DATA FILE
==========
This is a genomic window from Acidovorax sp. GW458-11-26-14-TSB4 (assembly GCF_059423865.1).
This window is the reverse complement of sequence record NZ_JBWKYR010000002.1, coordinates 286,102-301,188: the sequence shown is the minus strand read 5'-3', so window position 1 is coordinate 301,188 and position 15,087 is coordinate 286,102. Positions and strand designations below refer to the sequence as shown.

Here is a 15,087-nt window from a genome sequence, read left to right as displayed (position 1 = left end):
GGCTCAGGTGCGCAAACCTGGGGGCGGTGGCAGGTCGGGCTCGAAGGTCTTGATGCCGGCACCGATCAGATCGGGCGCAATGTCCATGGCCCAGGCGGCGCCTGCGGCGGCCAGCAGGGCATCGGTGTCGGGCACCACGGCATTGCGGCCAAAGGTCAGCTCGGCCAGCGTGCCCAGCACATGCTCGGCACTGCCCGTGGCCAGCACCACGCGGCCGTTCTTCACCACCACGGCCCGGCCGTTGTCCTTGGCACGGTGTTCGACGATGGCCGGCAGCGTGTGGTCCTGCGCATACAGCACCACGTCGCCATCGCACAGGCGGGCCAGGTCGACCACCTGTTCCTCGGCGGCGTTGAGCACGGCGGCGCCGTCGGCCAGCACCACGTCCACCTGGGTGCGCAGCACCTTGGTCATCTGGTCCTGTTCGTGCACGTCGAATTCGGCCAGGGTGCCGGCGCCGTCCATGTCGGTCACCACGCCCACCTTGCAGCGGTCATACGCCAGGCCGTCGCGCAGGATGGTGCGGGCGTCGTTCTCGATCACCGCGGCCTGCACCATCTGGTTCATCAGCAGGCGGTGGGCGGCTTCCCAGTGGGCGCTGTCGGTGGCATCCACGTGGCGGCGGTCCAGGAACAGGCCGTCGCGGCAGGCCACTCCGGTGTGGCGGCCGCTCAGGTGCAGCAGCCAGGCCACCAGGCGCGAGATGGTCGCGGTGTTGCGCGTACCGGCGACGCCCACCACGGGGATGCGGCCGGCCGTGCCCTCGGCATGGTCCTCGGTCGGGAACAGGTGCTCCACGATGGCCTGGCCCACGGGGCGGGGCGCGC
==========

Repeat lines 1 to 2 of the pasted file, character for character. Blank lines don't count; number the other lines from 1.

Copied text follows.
This is a genomic window from Acidovorax sp. GW458-11-26-14-TSB4 (assembly GCF_059423865.1).
This window is the reverse complement of sequence record NZ_JBWKYR010000002.1, coordinates 286,102-301,188: the sequence shown is the minus strand read 5'-3', so window position 1 is coordinate 301,188 and position 15,087 is coordinate 286,102. Positions and strand designations below refer to the sequence as shown.